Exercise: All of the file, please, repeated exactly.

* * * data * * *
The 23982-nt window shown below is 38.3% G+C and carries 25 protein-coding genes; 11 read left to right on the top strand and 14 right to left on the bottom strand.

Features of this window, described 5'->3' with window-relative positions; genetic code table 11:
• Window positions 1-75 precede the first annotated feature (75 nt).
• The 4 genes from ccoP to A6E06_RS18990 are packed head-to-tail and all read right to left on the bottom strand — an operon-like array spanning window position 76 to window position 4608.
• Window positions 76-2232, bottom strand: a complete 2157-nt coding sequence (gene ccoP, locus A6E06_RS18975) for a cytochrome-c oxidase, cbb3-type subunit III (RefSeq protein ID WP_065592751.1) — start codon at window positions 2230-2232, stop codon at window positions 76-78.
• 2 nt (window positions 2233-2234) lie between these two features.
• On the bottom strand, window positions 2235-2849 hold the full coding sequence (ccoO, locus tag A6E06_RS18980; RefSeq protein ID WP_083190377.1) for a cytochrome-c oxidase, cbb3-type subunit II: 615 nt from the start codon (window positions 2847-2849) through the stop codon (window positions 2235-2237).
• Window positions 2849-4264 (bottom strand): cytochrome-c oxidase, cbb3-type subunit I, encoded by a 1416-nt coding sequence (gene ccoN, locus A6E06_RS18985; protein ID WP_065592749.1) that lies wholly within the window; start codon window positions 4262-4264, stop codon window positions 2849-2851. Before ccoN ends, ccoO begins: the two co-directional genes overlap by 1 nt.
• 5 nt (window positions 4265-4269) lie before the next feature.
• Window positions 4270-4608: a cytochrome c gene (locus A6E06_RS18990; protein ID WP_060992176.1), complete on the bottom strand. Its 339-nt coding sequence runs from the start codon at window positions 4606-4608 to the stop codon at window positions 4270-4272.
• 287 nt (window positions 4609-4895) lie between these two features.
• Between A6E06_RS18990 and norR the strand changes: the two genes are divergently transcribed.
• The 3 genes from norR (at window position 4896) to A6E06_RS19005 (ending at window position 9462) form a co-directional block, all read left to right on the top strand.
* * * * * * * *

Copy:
The 23982-nt window shown below is 38.3% G+C and carries 25 protein-coding genes; 11 read left to right on the top strand and 14 right to left on the bottom strand.

Features of this window, described 5'->3' with window-relative positions; genetic code table 11:
• Window positions 1-75 precede the first annotated feature (75 nt).
• The 4 genes from ccoP to A6E06_RS18990 are packed head-to-tail and all read right to left on the bottom strand — an operon-like array spanning window position 76 to window position 4608.
• Window positions 76-2232, bottom strand: a complete 2157-nt coding sequence (gene ccoP, locus A6E06_RS18975) for a cytochrome-c oxidase, cbb3-type subunit III (RefSeq protein ID WP_065592751.1) — start codon at window positions 2230-2232, stop codon at window positions 76-78.
• 2 nt (window positions 2233-2234) lie between these two features.
• On the bottom strand, window positions 2235-2849 hold the full coding sequence (ccoO, locus tag A6E06_RS18980; RefSeq protein ID WP_083190377.1) for a cytochrome-c oxidase, cbb3-type subunit II: 615 nt from the start codon (window positions 2847-2849) through the stop codon (window positions 2235-2237).
• Window positions 2849-4264 (bottom strand): cytochrome-c oxidase, cbb3-type subunit I, encoded by a 1416-nt coding sequence (gene ccoN, locus A6E06_RS18985; protein ID WP_065592749.1) that lies wholly within the window; start codon window positions 4262-4264, stop codon window positions 2849-2851. Before ccoN ends, ccoO begins: the two co-directional genes overlap by 1 nt.
• 5 nt (window positions 4265-4269) lie before the next feature.
• Window positions 4270-4608: a cytochrome c gene (locus A6E06_RS18990; protein ID WP_060992176.1), complete on the bottom strand. Its 339-nt coding sequence runs from the start codon at window positions 4606-4608 to the stop codon at window positions 4270-4272.
• 287 nt (window positions 4609-4895) lie between these two features.
• Between A6E06_RS18990 and norR the strand changes: the two genes are divergently transcribed.
• The 3 genes from norR (at window position 4896) to A6E06_RS19005 (ending at window position 9462) form a co-directional block, all read left to right on the top strand.